Back
 ENG  Vol.5 No.6 , June 2013
Finite Element Modeling of Shop Built Spherical Pressure Vessels
Abstract: This work builds on an earlier work done which used global coordinates where a large number of elements were needed to form a convergence of results for shop built spherical pressure vessels. In this work area coordinates were used. Any action that leads to an inability on the part of a structure to function as intended is known as failure. This research, therefore, investigates stresses developed in a shop built carbon steel spherical storage vessels using finite element approach as the analytical tool. 3-D finite element modeling using 3-node shallow triangular element with five degrees of freedom at each node is employed. These five degrees of freedom are the essential nodal degrees of freedom without the sixth in-plane rotation. The resulting equations from finite element analysis are coded using FORTRAN 90 computer programme. Spherical storage vessels are subjected to various internal loading pressures while nodal displacements, strains and the corresponding maximum Von-mises stresses are determined. The calculated maximum Vonmises stresses are compared with the yield strength of the shell plate material. Using specified safety factor, safety internal pressures with the corresponding shell thicknesses for shop built spherical pressure vessels are determined. The finite element modeling carried out in this research can be used to predict in-service stresses, strains, and deformations of shop built spherical pressure vessels using Von-mises yield stress as the failure criteria. The results obtained were validated by analytical method and it showed there was no significant difference (P > 0.05) with values obtained through analytical method.
Cite this paper: O. Adeyefa and O. Oluwole, "Finite Element Modeling of Shop Built Spherical Pressure Vessels," Engineering, Vol. 5 No. 6, 2013, pp. 537-542. doi: 10.4236/eng.2013.56064.
References

[1]   P. E. Grafton and D. R. Strome, “Analysis of Axis-Symmetric Shells by the Direct Stiffness Method,” AIAA Journal, Vol. 1, No. 10, 1963, pp. 2342-2347. doi:10.2514/3.2064

[2]   R. E. Jones and D. R. Strome, “Direct Stiffness Method Analysis of Shells of Revolution Utilizing Curved Elements,” AIAA Journal, Vol. 4, No. 9, 1966, pp. 15191525. doi:10.2514/3.3729

[3]   C. Brebbia and J. J. Connor, “Stiffness Matrix for Shallow Rectangular Shell Element,” Journal of the Engineering Mechanics Division, Vol. 93, No. 5, 1967, pp. 4365.

[4]   G. Cantin and R. W. Clough, “A Curved Cylindrical Shell Finite Element,” AIAA Journal, Vol. 6, No. 6, 1968, pp. 1057-1062. doi:10.2514/3.4673

[5]   A. B. Sabir and A. C. Lock, “A Curved Cylindrical Shell Finite Element,” International Journal Mechanical Science, Vol. 14, No. 2, 1972, pp. 125-135. doi:10.1016/0020-7403(72)90093-8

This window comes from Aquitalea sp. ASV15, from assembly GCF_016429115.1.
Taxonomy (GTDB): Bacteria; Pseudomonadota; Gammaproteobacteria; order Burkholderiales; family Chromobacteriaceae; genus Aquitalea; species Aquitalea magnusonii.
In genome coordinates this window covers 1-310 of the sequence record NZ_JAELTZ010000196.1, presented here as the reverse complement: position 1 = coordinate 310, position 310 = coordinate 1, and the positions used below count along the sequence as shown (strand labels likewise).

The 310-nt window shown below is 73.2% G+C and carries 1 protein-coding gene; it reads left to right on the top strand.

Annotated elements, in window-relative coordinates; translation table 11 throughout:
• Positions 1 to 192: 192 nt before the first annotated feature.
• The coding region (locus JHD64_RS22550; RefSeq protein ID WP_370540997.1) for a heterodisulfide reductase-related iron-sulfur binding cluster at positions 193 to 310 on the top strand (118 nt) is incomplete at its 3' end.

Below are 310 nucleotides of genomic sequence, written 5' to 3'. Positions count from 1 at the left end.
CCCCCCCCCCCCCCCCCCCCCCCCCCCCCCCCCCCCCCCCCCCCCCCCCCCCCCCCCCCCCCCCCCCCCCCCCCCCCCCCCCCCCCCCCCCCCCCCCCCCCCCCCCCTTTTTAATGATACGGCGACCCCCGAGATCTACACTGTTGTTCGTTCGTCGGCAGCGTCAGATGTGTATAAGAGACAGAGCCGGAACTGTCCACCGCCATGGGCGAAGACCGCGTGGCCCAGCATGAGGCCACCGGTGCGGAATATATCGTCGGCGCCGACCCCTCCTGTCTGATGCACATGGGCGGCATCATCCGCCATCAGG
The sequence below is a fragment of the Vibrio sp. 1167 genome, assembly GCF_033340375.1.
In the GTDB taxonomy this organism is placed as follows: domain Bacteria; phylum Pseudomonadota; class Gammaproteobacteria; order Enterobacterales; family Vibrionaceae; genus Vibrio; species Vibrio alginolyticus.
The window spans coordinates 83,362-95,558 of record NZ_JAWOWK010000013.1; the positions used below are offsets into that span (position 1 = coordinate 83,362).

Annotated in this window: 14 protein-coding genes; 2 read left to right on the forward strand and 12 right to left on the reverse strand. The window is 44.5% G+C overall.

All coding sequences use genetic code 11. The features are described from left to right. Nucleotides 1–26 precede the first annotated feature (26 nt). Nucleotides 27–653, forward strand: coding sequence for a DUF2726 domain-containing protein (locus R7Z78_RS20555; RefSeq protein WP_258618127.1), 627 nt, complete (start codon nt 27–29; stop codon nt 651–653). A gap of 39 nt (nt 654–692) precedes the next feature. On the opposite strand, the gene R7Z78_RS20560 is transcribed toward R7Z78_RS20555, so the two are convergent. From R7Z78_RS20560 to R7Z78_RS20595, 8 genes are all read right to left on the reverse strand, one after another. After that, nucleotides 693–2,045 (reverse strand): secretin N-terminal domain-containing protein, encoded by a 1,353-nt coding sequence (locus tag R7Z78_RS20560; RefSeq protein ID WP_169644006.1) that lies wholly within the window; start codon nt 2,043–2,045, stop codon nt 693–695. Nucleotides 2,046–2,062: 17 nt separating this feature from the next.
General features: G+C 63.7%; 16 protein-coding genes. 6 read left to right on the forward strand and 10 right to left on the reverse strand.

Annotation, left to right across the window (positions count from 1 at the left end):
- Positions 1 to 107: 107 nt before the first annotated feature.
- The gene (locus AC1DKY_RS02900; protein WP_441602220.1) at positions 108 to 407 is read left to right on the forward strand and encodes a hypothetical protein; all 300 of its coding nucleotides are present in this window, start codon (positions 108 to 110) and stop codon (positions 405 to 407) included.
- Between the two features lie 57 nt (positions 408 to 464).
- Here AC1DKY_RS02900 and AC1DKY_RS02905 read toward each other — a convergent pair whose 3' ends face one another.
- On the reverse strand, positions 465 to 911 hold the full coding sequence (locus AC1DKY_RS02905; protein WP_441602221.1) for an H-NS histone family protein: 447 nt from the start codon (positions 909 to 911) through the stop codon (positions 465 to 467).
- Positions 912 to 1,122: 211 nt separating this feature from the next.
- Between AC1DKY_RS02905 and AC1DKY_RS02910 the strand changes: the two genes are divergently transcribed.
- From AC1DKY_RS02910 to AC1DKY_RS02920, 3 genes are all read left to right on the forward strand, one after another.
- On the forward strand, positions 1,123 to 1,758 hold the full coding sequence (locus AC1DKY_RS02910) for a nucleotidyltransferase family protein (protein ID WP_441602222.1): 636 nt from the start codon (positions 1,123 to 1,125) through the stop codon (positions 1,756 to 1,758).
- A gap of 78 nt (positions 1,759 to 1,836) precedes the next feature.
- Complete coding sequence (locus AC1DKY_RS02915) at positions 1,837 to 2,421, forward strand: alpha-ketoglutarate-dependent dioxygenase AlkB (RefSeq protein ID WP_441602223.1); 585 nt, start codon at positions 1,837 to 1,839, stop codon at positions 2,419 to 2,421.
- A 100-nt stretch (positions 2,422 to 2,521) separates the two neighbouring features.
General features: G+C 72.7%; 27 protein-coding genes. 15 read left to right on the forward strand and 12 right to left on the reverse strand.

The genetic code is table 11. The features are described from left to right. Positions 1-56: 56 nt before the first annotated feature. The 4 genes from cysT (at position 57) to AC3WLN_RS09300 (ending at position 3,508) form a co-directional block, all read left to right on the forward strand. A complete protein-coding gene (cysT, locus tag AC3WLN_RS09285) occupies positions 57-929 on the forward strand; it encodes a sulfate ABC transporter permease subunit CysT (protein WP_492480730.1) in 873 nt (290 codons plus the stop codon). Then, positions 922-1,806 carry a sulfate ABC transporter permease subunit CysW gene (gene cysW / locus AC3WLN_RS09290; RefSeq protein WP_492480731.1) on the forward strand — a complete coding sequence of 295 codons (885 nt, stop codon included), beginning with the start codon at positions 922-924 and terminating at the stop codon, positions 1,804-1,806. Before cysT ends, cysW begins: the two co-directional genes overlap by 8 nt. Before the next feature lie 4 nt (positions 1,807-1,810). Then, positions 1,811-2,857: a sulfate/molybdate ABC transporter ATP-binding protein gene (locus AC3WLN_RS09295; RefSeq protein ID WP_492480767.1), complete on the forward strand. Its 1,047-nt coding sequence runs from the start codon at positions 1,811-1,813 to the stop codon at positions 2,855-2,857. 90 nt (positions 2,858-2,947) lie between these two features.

[6]   Christchurch Convention Centre, Christchurch, 2006. http://www.contech.co.nz/uploaded/Post-tensioned%20LNG%20Storage%20Tanks.pdf

[7]   Q. S. Chen, J. Wegrezyn and V. Prasad, “Analysis of Temperature and Pressure Changes in Liquefied Natural Gas (LNG) Cryogenic Tanks,” Cryogenics, Vol. 44, No. 10, 2004, pp. 701-709. doi:10.1016/j.cryogenics.2004.03.020

[8]   S. J. Jeon, B.-M. Jin and Y.-J. Kim, “Consistent Thermal Analysis Procedure of LNG Storage Tank,” Structural Engineering and Mechanics, Vol. 25, No. 4, 2007, pp. 445-466.

[9]   B. T. Oh, S. H. Hong, Y. M. Yang, I. S. Yoon and Y. K. Kim, “The Development of KOGAS Membrane for LNG Storage Tank,” Proceedings of the 13th International Offshore and Polar Engineering Conference, Honolulu, May 25-30 2003, pp. 441-446.

[10]   M. Graczyk, T. Moan and O. Rognebakke, “Probabilistic Analysis of Characteristic Pressure for LNG Tank,” Journal of Offshore Mechanics and Arctic Engineering, Vol. 128, No. 2, 2005, pp. 128-133.

[11]   S. R. Gorlar and O. Haddad, “Finite Element Heat Transfer and Structural Analysis of a Cone-Cylinder Pressure Vessel,” International Journal of Applied Mechanics and Engineering, Vol. 12, 2007, pp. 951-963.

[12]   O. Adeyefa and O. Oluwole, “Finite Element Analysis of Von-Mises Stress Distribution in a Spherical Shell of Liquefied Natural Gas (LNG) Pressure Vessels,” Engineering, Vol. 3, 2011, pp. 1012-1017. doi:10.4236/eng.2011.310125

[13]   O. C. Zienkiewicz and R. L. Taylor, “The Finite Element Method,” 5th Edition, Vol. 2, Solid Mechanics, Butterworth-Heinemann, Oxford, 2000.

[14]   E. Reissner, “On Some Problems in Shell Theory, Proceedings of the 1st Symposium on Naval Structural Mechanics,” Stanford University, Pergaman Press Inc., New York, 1958.

[15]   W. H. Bowes and L. T. Russell, “Stress Analysis by the Finite Element Method for Practicing Engineers,” Lexington Books, Lexington, 1975.

 
 
Top